"They all have value more than face value," Jackson said. "Right now, silver coins, just the most common silver coin might be 10 times face value" -- or about $1 for a silver dime, and $2.50 for a silver quarter. The price only goes up from there. 

[A quick history of Sioux City public schools, 1850s to 1930s.]

An easy way to tell is to look at the rim of the coin -- silver coins have a silver rim, while modern copper-clad dimes and quarters have a copper rim. Silver coins also make a different noise than modern coins if they're dropped on a table or other surface. 

Or look at the year: any dime or quarter that's dated 1964 or earlier is silver. 

J&J Coins and Collectibles

Coins, including a 1880 silver dollar struck at the mint in Carson City, Nevada, are shown Monday, Oct. 7, 2019, at J&J Coins and Collectibles in Sioux City, Iowa.

Coin collectors of Sioux City

Jackson estimated there are perhaps 50 to 100 active coin collectors in Sioux City, some of whom are very serious about the hobby and aggressive in their pursuit of rare coins. Some focus on a certain sort of coin, or on trade tokens, which were commonly issued by businesses a century ago.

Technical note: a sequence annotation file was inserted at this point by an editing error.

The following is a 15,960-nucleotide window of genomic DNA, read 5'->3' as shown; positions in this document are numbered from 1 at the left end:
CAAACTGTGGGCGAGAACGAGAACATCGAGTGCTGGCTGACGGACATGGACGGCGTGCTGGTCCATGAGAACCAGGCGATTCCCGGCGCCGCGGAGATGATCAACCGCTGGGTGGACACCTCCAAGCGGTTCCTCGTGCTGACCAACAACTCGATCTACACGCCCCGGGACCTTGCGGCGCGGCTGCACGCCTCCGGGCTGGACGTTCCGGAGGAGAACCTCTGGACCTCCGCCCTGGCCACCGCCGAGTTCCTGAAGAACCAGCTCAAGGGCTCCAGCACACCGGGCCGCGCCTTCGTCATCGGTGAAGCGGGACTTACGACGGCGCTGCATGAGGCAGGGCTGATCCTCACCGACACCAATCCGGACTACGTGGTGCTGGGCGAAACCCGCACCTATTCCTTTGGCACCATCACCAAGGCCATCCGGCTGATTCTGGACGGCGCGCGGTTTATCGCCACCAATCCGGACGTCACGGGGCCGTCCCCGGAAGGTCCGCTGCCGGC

"Sometimes people are very specific. We have a lot of people that only collect one certain type of coin. Maybe Indian head pennies, or Morgan silver dollars," he said. "And then you have collectors that really collect a very wide range of items." 

An interest in coins is something that generally begins in youth for one reason or another.  

"As a kid, I kind of started with stamp collecting a little bit, and then got into coins, and it's basically a hobby that got out of control," he said with a laugh. "Most kids usually start (coin collecting) from, 8 to 13. We get a lot of different kids involved in the hobby." 

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Sioux City street cars
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Pierce Street 1941
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Eighth and Jackson streets
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Streetcar line
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Streetcars out to pasture